Where will Pandemic Lead Us to…Yo-Yo Ma

Ma Yo-Yo
WASHINGTON, DC - JUNE 25: Yo-Yo Ma performs on SiriusXM's Symphony Hall hosted by David Srebnik at SiriusXM Washington D.C. Studios on June 25, 2018 in Washington, DC. (Photo by Larry French/Getty Images for SiriusXM)

The original text is in Chinese. It is published in World Journal
By 金山人語/人生並非樣樣都是生意
黃美惠 2020-11-26 02:05

Cellist Yo-Yo Ma told NHK World that 2020 is the year he has spent most of his time at home after 43 years of marriage. If you count the days, he’s been away from home for 27 of his 43 years, running around the earth, holding concerts, and recording CDs. In 2020, he stayed at home to avoid the epidemic. It seems that he is anticipating retirement and taking a full year of sabbatical vacation after six years of teaching. “I never know what a normal life is.” He told the reporter.

Yo-Yo Ma has a busy schedule all the time. When his son was young, he thought his father worked at the airport because he always saw his father carrying a cello on the way home and the airport. Mr. Ma, 65 years old now, said the outbreak had made it impossible for anyone to go anywhere, so he was able to answer letters and chat with neighbors at home, all of which are new experiences.

Still, Yo-Yo Ma has not been taking it easy and relaxing this year. On March 13, he took to Twitter to announce a simple goal: to share soothing music.” In these days of anxiety, I wanted to find a way to continue to share some of the music that gives me comfort. The first piece is #SongsOfComfort: Dvořák – “Going Home,” he said.

Thus began the Songs Of Comfort, which was so resounding that millions of people worldwide received the musicians’ relay of comfort. Looking back on the beautiful journey of more than eight months in NHK, Yo-Yo Ma picked up his cello in his study at home and played a part in “Going Home,” which brought tears to reporters’ eyes; and also made the audience burst into tears.

The most moving part of the interview was a passage written by Yo-Yo Ma. The reporter asked him, his usual concert invitations are full, the records are selling big with multiple Grammy Award winnings, and now he plays for free on the internet. Isn’t that a loss of income?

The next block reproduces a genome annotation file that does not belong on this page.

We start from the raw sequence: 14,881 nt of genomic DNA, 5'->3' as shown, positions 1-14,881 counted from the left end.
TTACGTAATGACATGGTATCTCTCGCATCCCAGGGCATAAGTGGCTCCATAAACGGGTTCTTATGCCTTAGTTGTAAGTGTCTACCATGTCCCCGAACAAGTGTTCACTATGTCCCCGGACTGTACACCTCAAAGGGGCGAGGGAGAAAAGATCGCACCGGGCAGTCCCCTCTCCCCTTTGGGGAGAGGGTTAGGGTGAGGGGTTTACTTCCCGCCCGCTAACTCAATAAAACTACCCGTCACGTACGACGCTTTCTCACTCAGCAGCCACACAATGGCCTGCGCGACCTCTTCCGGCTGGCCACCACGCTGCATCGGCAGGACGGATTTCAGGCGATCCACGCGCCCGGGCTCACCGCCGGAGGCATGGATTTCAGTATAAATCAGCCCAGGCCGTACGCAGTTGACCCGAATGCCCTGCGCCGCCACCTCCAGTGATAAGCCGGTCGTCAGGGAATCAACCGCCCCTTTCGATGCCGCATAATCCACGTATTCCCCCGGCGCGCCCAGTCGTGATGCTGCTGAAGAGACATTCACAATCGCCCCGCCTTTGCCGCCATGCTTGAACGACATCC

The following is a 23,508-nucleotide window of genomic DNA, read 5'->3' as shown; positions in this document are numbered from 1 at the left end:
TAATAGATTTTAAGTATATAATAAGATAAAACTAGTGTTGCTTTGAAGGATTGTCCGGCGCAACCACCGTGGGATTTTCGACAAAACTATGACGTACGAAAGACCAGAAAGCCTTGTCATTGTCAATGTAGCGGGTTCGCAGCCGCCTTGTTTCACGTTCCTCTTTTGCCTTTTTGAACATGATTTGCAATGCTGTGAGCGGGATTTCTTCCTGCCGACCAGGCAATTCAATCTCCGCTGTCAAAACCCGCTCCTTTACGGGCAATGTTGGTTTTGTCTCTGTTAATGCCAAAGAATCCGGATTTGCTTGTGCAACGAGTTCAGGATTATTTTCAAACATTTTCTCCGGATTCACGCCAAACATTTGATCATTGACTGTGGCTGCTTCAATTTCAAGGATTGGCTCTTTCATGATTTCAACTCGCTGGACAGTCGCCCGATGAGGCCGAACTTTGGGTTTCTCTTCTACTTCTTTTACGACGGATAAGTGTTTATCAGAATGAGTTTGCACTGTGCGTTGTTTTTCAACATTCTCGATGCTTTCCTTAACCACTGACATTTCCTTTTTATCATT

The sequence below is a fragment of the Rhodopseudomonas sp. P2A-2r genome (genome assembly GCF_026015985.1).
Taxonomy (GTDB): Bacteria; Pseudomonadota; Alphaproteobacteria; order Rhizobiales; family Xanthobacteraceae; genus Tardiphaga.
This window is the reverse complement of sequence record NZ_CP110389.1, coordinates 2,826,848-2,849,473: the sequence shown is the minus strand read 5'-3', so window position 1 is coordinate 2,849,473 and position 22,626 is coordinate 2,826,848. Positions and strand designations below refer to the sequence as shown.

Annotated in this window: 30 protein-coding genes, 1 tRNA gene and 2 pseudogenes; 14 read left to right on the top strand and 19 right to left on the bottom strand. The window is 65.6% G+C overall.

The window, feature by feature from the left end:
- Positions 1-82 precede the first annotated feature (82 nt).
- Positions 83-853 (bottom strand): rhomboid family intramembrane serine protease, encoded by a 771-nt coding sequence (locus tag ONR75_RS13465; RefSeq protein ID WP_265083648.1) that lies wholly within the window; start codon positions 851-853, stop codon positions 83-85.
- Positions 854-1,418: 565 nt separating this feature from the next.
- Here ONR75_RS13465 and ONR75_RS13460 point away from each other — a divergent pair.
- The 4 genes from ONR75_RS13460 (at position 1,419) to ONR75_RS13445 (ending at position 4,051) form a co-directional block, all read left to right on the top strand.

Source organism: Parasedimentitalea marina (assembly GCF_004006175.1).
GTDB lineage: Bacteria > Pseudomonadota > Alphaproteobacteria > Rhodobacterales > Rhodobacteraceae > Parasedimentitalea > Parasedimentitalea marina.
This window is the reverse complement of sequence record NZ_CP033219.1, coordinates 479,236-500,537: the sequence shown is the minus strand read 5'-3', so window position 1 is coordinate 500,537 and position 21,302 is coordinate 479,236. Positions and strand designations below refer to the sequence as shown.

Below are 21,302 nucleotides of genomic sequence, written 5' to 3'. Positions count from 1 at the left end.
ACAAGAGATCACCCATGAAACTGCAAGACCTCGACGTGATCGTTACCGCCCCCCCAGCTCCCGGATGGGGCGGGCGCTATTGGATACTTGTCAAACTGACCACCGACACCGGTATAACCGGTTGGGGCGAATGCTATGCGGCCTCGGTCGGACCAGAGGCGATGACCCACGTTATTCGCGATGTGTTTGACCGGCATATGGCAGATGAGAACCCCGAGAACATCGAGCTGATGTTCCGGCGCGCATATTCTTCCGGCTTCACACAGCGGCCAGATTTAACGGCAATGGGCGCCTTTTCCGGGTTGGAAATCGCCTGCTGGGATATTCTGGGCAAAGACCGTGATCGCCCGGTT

“Not everything in the world is a transaction,” Ma explained, “People can’t just always look at money. Many of the most important things can’t put a price, such as people’s dignity, decency, and even civic-mindedness. They shouldn’t be something that you and I have to spend money to buy.” He said that his value does not lie in being a “brand.”

At this critical time of the epidemic, he thinks about what he can do, not what he can’t. Indeed, if everyone feels that the current challenges are too great and one’s strength is too small, so everyone does nothing but wait for someone else to come out to do the job for them as a result. Thus we don’t take action and work together; then, the threshold will be hard to cross.

Yes, in the mind of Yo-Yo Ma -Music is not a transaction. It is a service. He has been giving back with his music during these hard and stressful times.
Using the hashtag #SongsOfComfort, this admirable musician has been tweeting recordings of himself playing the cello and playing with other musicians hoping to bring joy to those on the frontlines fighting the covid-19 virus and to those who are staying at home.

May the music bring you joy and peace.


大提琴家馬友友對NHK World(英語台)說,2020年是他43年婚姻,在家待最久的一年。如果依照日數統計,43年婚姻當中,他有27年都不在家,繞著地球跑,開演奏會和錄CD。2020年他居家避疫,如同預嘗退休的滋味,又好像教書六年後的一整年sabbatical休假,他說:「我其實從不知正常生活是什麼。」


其實馬友友今年沒有閒著。3月13日,他上推特公布一個簡單的目標:分享能夠安慰人的音樂。第一首就是德弗札克新世界交響曲裡耳熟能詳的「念故鄉( Going Home)」。他說:「大家都極焦慮的日子,我想找個方法繼續分享能讓我身心安頓的曲子。」



「我一直認為人生並非樣樣事都是一筆交易(Not everything in the world is a transaction.)」馬友友說,人不能總是在看錢,很多最重要的事其實無法貼上標價,「比如說人的尊嚴(dignity)、高尚(decency),乃至公民意識(civic mindedness),都不該是你我必須花錢去買的。」他說他自己的價值並不在於是一個「品牌」。



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